The Best Supplements For Fatty Liver Disease

If you are living with non-alcoholic fatty liver disease your best course of action is to work towards adapting a more Mediterranean Diet style of eating and increasing your weekly physical activity to at least 150-250 minutes per week.

Beyond that, there are several supplements with varying degrees of evidence supporting their use.

Supplement use may be more appealing to those who are not currently able or willing to enact lifestyle/dietary changes and should be done with the consultation of a healthcare provider to ensure safe and appropriate use.

With that said, let’s take a closer look to see which may be worth your time and consideration.


Probiotics are among the most well studied supplements for use in the management of NAFLD.

A recent meta-analysis out of the Medicine journal determined that using a multi-strain (containing multiple types of Lactobacillus, Bifidobacterium) probiotic over a period of several months may reduce liver fat storage, liver enzymes and inflammatory markers while improving liver functionality.

Read my article on probiotics for fatty liver disease if you’d like to dig deeper into the science.


Prebiotics are a special type of fibre that act as “food” for your gut bacteria and help them to grow and flourish.

They are very often paired together with probiotics in studies on fatty liver disease (combined, they are referred to as “synbiotics”) and their combined effectiveness may be greater than probiotics alone.

Most studies looking at prebiotics for fatty liver disease use either FOS or inulin in a serving size of 10-15 grams per day over a multi-month period.


The Omega-3 fatty acids EPA & DHA may have unique liver health benefits in those living with NAFLD, contributing to a reduction in total liver fat, certain liver enzymes and other relevant biomarkers.

A 2018 systematic review & meta-analysis out of Nutrition Reviews determined that the effective dose required for this effect, based on studies reviewed, was 3 grams per day of EPA/DHA combined.

Omega-3s in the form of ALA are found in some plant-based foods such as walnuts, flaxseed, soy-based foods, chia and hemp, but only fatty fish like salmon contain EPA/DHA.

For reference, a 6 oz piece of salmon contains around 3 grams of EPA/DHA.

Those who do not consume fish are likely above average candidates for omega-3 supplementation, speak to your healthcare provider to determine if its right for you.

Vitamin E

Vitamin E is a potent fat soluble antioxidant found in rich supply in various types of nuts, seeds, fish, avocado and other fruits/veggies.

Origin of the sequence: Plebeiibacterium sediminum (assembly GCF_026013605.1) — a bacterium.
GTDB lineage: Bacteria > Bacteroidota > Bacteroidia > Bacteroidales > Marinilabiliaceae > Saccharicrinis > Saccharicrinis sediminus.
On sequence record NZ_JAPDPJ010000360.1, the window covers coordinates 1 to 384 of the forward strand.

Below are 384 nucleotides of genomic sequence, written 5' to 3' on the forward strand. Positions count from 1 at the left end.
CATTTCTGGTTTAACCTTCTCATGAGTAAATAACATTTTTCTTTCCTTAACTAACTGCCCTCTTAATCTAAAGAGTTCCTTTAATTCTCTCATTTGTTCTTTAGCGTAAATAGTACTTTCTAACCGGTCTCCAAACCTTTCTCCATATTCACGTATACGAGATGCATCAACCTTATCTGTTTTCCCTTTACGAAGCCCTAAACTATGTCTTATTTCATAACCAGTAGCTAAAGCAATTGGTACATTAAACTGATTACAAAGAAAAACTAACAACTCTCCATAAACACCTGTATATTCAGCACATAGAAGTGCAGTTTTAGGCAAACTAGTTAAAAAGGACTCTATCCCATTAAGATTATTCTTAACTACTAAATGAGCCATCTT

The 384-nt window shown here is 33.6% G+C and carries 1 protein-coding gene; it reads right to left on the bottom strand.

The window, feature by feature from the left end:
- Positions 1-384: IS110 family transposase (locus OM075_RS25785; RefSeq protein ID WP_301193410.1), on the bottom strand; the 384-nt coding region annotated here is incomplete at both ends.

These are foods that should be playing a big role for anyone living with NAFLD wanting to improve their health.

The ESPEN practice guidelines for liver disease suggest that 800 IU of Vitamin E supplements be prescribed to individuals living with NASH (depending on their diabetes status), which is a more severe and progressive form of NAFLD.

The vast majority of high quality human studies done on Vitamin E are done on people living with NASH.

Interestingly enough, there is good evidence to suggest that people who get enough Vitamin E from their diet have a lower risk of ever getting NAFLD.

Milk Thistle & L-Carnitine

This is where the quality and consistency of scientific evidence starts to go down a bit compared to the supplements mentioned above.

You won’t find major scientific organizations, for the most part, widely recommending these products to people living with NAFLD.

That doesn’t mean they don’t offer some small benefit, but it does mean we aren’t confident that the potential benefit justifies their widespread recommendation.

I’ve written extensively on both Milk Thistle and L-carnitine, linked below, and I encourage you to give them a read if they are a topic of interest.

Other supplements for which some human scientific data exists include CoQ10berberine, phospholipids

Curcumin has also garnered interest in NAFLD management, but so far isn’t backed by tons of evidence.

Some of these supplements are quite well studied in other areas and if a given individual’s health concerns overlapped in those areas, it might be easier to justify their consideration.

Other popular supplements, like resveratrol, have been scientifically demonstrated not to benefit those living with NAFLD.

And the list goes on…

As you can see, it gets very complex when we have several theoretically intriguing supplements without sufficient evidence to support their use.

It’s very hard to say one is better than the other which is why seeking professional guidance and taking a food first approach is surely your best path forward to manage NAFLD.

Want To Conquer Fatty Liver Disease?


Andy De Santis RD MPH


Emerging Evidence – Resistant Starch

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